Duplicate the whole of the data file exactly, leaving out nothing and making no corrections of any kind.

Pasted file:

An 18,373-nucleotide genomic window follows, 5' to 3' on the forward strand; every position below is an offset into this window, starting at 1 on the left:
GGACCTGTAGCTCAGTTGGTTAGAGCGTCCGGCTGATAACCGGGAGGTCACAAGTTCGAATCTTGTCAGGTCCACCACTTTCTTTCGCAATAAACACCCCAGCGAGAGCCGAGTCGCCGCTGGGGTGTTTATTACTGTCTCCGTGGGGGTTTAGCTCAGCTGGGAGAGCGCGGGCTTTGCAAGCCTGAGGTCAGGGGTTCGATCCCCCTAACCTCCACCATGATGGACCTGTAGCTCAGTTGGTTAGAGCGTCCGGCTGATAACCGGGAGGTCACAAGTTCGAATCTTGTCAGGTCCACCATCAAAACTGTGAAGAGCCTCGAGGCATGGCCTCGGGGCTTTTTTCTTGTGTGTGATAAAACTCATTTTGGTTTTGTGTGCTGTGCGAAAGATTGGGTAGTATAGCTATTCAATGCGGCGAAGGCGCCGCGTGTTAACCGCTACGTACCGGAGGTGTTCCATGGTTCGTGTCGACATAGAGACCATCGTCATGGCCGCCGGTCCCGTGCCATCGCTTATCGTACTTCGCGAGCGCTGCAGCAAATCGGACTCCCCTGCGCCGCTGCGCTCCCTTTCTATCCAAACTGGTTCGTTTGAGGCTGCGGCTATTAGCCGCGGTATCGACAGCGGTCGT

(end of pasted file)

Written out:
An 18,373-nucleotide genomic window follows, 5' to 3' on the forward strand; every position below is an offset into this window, starting at 1 on the left:
GGACCTGTAGCTCAGTTGGTTAGAGCGTCCGGCTGATAACCGGGAGGTCACAAGTTCGAATCTTGTCAGGTCCACCACTTTCTTTCGCAATAAACACCCCAGCGAGAGCCGAGTCGCCGCTGGGGTGTTTATTACTGTCTCCGTGGGGGTTTAGCTCAGCTGGGAGAGCGCGGGCTTTGCAAGCCTGAGGTCAGGGGTTCGATCCCCCTAACCTCCACCATGATGGACCTGTAGCTCAGTTGGTTAGAGCGTCCGGCTGATAACCGGGAGGTCACAAGTTCGAATCTTGTCAGGTCCACCATCAAAACTGTGAAGAGCCTCGAGGCATGGCCTCGGGGCTTTTTTCTTGTGTGTGATAAAACTCATTTTGGTTTTGTGTGCTGTGCGAAAGATTGGGTAGTATAGCTATTCAATGCGGCGAAGGCGCCGCGTGTTAACCGCTACGTACCGGAGGTGTTCCATGGTTCGTGTCGACATAGAGACCATCGTCATGGCCGCCGGTCCCGTGCCATCGCTTATCGTACTTCGCGAGCGCTGCAGCAAATCGGACTCCCCTGCGCCGCTGCGCTCCCTTTCTATCCAAACTGGTTCGTTTGAGGCTGCGGCTATTAGCCGCGGTATCGACAGCGGTCGT